Pote-Purry

Last night I stopped looking at cute cat pictures and actually wrote. Me and words: reunited, and it feels so good!

Accomplished:

– Revision of my MbM picture book. I shoe-horned in a subplot, and like Cinderella’s glass slipper, it was a perfect fit once everything settled.

– Envisioned two brief scenes and came up with awesome names for my plot bunny, to be referred to as The Killers, as the story’s genesis came from a song lyric of theirs. Some people sing in the shower. I write in my head.

– Researched names for the main character using this awesomeness: www.languageisavirus.com/

Still Pondering:

– What the writerly equivalent is to singing into a hairbrush

– How to trust my dear readers with character names and titles. I don’t want them to be stolen!

– When being cute becomes too cute.

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3 thoughts on “Pote-Purry

  1. Zareh says:

    RE: How to trust my dear readers with character names and titles. I don’t want them to be stolen!

    This is an interesting issue. Being one of your readers, if not a “dear” reader, I can say I’d never *intentionally* steal anything from you — character, title, or other details. However, the problem comes from the unintentional. Let’s say I read a great character name in your story and bury it in my subconscious. Years later, I’m searching for a character name of my own, and after sifting through some gray matter, my mind’s eye uncovers that long-buried perfect name. I have no memory of having read it before, so naturally consider it my own creation. I use it in a story, and before I can scream “Unintentional plagiarism!”, you’re hauling me into court for stealing your intellectual property.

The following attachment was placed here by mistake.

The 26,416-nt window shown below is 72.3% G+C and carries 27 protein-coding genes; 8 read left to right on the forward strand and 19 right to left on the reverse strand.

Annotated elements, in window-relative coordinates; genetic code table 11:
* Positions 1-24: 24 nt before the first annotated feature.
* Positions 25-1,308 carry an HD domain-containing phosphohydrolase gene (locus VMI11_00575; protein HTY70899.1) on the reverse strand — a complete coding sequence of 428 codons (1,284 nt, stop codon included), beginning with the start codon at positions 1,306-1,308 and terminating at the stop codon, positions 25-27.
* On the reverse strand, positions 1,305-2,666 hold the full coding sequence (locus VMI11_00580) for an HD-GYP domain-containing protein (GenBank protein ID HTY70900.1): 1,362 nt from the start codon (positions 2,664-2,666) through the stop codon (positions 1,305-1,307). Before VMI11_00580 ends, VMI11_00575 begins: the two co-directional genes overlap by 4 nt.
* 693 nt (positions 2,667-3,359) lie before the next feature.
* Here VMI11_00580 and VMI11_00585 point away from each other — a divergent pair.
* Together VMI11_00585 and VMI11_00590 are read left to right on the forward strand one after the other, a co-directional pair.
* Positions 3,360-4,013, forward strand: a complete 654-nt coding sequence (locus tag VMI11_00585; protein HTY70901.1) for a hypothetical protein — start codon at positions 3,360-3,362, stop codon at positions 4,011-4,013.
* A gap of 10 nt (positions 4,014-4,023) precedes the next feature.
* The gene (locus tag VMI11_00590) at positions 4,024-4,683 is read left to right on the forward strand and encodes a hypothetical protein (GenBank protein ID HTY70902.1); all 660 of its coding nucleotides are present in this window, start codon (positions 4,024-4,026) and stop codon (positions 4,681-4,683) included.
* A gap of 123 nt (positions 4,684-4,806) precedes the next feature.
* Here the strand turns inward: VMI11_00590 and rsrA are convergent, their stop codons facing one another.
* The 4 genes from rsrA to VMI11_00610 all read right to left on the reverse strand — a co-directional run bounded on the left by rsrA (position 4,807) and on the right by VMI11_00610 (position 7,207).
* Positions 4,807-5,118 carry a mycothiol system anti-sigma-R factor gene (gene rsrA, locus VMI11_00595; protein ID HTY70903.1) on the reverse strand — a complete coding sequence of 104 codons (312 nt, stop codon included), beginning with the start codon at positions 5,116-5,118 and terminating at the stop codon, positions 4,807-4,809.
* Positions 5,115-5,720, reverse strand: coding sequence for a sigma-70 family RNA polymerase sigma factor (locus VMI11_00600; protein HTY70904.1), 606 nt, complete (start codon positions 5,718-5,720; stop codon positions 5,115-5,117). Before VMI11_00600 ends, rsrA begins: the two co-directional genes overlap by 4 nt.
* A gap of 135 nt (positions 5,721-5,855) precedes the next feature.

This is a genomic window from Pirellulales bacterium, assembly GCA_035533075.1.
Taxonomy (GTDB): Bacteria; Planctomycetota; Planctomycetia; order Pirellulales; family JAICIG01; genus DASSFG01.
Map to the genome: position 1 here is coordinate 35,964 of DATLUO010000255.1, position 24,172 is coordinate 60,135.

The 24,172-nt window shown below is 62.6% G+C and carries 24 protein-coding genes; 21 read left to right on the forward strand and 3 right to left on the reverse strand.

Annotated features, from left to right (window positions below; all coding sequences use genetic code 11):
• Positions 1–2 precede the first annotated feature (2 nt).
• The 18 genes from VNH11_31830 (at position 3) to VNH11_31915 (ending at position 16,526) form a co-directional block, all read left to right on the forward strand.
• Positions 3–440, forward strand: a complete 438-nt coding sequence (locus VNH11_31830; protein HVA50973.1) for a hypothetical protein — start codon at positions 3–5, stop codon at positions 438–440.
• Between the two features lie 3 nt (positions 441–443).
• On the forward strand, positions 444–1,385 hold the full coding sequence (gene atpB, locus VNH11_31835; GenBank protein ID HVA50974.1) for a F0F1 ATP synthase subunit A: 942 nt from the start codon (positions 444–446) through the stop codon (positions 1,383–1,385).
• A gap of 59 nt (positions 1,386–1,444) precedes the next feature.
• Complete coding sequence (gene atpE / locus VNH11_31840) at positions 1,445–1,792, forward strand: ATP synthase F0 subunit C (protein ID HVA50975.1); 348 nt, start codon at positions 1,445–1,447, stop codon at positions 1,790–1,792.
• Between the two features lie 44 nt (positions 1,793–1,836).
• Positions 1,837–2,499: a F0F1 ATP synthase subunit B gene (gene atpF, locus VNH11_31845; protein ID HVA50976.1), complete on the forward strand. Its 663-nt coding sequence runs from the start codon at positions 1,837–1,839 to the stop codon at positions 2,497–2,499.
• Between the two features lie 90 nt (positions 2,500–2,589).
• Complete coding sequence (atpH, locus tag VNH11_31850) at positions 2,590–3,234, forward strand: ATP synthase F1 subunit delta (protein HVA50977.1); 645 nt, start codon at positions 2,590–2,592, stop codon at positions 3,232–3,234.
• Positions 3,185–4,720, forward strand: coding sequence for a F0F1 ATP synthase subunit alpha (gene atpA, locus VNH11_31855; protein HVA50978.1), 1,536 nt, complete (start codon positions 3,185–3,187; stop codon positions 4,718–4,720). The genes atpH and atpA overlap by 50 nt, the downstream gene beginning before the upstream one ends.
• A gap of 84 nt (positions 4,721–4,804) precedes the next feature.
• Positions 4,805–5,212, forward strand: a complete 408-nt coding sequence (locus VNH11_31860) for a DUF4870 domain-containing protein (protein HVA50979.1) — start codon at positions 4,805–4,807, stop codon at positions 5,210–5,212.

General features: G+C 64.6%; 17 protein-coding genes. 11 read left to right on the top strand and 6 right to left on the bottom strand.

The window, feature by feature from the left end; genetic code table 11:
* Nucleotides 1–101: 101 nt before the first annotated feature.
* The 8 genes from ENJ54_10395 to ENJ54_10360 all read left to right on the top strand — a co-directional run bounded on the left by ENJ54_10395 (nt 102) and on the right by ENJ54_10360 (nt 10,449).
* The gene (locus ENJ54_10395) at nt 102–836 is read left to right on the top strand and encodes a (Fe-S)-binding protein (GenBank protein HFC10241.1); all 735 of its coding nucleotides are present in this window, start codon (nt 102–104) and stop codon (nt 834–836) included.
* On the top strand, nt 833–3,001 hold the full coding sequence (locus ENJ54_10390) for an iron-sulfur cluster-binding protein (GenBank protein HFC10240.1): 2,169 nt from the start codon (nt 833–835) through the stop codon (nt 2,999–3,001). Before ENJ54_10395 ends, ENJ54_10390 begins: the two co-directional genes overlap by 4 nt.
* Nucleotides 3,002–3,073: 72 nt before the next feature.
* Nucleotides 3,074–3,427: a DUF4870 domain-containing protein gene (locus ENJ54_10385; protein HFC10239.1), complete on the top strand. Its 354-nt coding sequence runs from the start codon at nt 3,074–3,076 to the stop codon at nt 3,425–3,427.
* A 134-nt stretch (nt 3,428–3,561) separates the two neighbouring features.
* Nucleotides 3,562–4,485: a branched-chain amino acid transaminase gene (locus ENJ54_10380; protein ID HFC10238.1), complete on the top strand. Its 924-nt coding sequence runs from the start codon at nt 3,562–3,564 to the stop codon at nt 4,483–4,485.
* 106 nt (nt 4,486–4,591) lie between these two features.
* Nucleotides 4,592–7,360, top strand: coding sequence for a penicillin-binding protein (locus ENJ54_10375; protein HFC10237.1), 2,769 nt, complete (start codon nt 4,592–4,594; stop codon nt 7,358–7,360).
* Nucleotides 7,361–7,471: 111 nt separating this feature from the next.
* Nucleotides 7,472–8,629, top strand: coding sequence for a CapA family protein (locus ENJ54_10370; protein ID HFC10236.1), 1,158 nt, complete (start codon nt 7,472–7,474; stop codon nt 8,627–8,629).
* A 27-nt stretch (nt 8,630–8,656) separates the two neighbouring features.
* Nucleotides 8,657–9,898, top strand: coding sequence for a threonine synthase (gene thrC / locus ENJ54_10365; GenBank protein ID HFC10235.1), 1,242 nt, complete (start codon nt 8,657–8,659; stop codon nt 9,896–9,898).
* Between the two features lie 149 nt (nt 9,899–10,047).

If you can figure out a way to avoid this scenario, short of some sort of brain implant, please let me know, for I would never want to steal from such a creative mind as you! That’s the problem with your being so talented — no one would *want* to steal from an uninspired piece of writing!

  2. Zareh says:

    Great that you’re writing again.

    RE: – I shoe-horned in a subplot, and like Cinderella’s glass slipper, it was a perfect fit once everything settled.

    Doesn’t it feel good when that happens? I love those moments of discovery when I write.

  3. Shoshana says:

    The writerly equivalent to singing into a hairbrush is probably singing the text of Madeleine to tunes of several iambic-tetrametered songs on one’s nannying charges’ French-music CD.

    Or is that just me?

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